I can't throw a rock at the internet these days without hitting someone proclaiming that PC gaming is a shrinking violet. Consoles have become near PC-like themselves, and seem to be drawing both developers and customers away from the PC.
NPD data would seem to reinforce the notion. According to a report by the NPD, PC gaming software sales are looking down compared to the rest of the industry. Last year, the NPD says, PC gaming did about $970 million, a rather small chunk of the roughly $13 billion games market.
And what about the old notion that the PC was a haven for the most innovative developers? Well, recently John Carmack announced that his next-generation game would find its way to the XBox 360, PS3, Macintosh, and the PC. Developers seem to be making more games with a multiplatform focus, with seminal PC series such as Bioshock (the spiritual successor to the System Shock games), Unreal Tournament III, and Call of Duty 4 making their way to consoles.
You can hear the cries of doom and gloom miles away: PC gaming is dying, dead, on the way out, yesterday's news, whatever. But is it really? Because when I look at PC gaming, I see not only a growing market, but a place that is still the premier platform for videogames.
Take games for instance. It's true that more and more games are multiplatform, but that trend has been developing for a while, and has spilled over to consoles as well; very few games are exclusive to the XBox 360 or PS3. This is simply a result of the fact that code can often be ported between platforms with relative ease, and doing so can increase the potential games audience by millions – a more prudent strategy than making separate games for each platform. But the PC still has more AAA, platform-exclusive content than any console. Just this year, we've seen Crysis, World of Warcraft: Burning Crusade, World In Conflict, STALKER: Shadow of Chernobyl, The Witcher, Neverwinter Nights 2: Mask of the Betrayer, Enemy Territory: Quake Wars, Team Fortress 2, Lord of the Rings Online: Shadows of Angmar, Hellgate: London, Supreme Commander: Forged Alliance and Tabula Rasa.
Meanwhile, the PS3's most notable exclusives were Lair and Heavenly Sword, both widely regarded as duds. The 360's only notable exclusives were Mass Effect and Halo 3, the former of which has already been confirmed for the PC. And PC gamers even got a graphically-updated, expanded-content version of the 360's last AAA title, Gears of War. Most of the other big games this year – Orange Box, Bioshock, Call of Duty 4, DiRT, Kane & Lynch, etc. – were all on the PC as well. This isn't to say there aren't some great console exclusives; Guitar Hero III and all things Nintendo certainly count – but no single platform has had as many top-notch games as the PC.
But what about the hardware market? It certainly is easier to purchase a plug-and-play console than a gaming PC where you have to think about drivers, hardware upgrades, monitor resolutions, memory compatibility, etc. etc. Right? Well, sure. PC gaming is, and always has been, somewhat of a niche market for precisely that reason; it's not as user-friendly as consoles. But gaming hardware is still going strong. Dell recently acquired Alienware, maker of high-end gaming PCs; subsequently, Dell has aggressively entered the gaming PC market with their XPS systems. Hewlett-Packard acquired Canadian boutique Voodoo PC, and has also entered the gaming market with their sleek-looking Blackbird 002 desktop systems. Meanwhile, for do-it-yourselfers like me, more and more hardware choices are out there than ever, many of them marketed toward enthusiasts, with motherboards boasting built-in liquid cooling and overclocking-friendly features. Would these companies be investing so much in PC gaming if the market was clearly in decline?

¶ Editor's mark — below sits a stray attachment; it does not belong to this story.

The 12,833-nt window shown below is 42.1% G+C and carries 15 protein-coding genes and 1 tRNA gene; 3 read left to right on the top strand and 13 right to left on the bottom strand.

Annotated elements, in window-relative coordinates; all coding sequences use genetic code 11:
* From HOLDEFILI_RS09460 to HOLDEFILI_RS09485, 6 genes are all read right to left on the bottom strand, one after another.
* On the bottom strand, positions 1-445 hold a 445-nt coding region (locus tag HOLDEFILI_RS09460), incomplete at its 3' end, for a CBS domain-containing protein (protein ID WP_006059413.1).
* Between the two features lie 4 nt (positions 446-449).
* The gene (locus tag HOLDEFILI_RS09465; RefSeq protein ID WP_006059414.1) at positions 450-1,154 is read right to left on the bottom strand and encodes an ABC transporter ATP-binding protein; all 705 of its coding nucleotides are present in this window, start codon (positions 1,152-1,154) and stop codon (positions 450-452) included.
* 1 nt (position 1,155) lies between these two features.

But what about those software sales? Well, just as the NPD doesn't take into account sales from Wal-Mart, there are two other rather large markets they ignore in PC gaming: subscriptions and digital distribution. With stores like Steam, the EA Store and Direct2Drive becoming ever more popular among PC gamers, more and more gamers are sparing themselves annoying CD checks, scratched or lost disks, lost activation codes and cumbersome DRM software by turning to digital distribution. Personally, I don't buy boxed copies of games unless I have to – I love the convenience of digital distribution. And most MMORPGs have subscription fees – World of Warcraft for example has a remarkable 9 million subscribers. But, their dutifully paid monthly fees are not included in the NPD's data. Finally, it's worth noting that while console games have crept up to $60 apiece, PC games are still never more than $50 new. So are the NPD's figures really a surprise?
Lastly, PC gaming is still unrivaled in its communities. Whether it's the thriving hardware enthusiast communities, massive online videogames or the ever-present modding communities, no platform can provide the unique community experience of the PC.
The fact is, PC gaming is still the premier platform for videogames. No other platform has better technology, more AAA games, more sheer variety, more tightly-knit communities, or more flexibility for your budget. Don't get me wrong, I have nothing against consoles, which often have some great exclusives and provide an excellent gaming experience for the money. In a perfect world, I'd own every console and a great gaming PC; unfortunately, I have to make a choice. But those who shout doom and gloom for the PC need to look again – PC gaming is not just alive and well, but better than ever.
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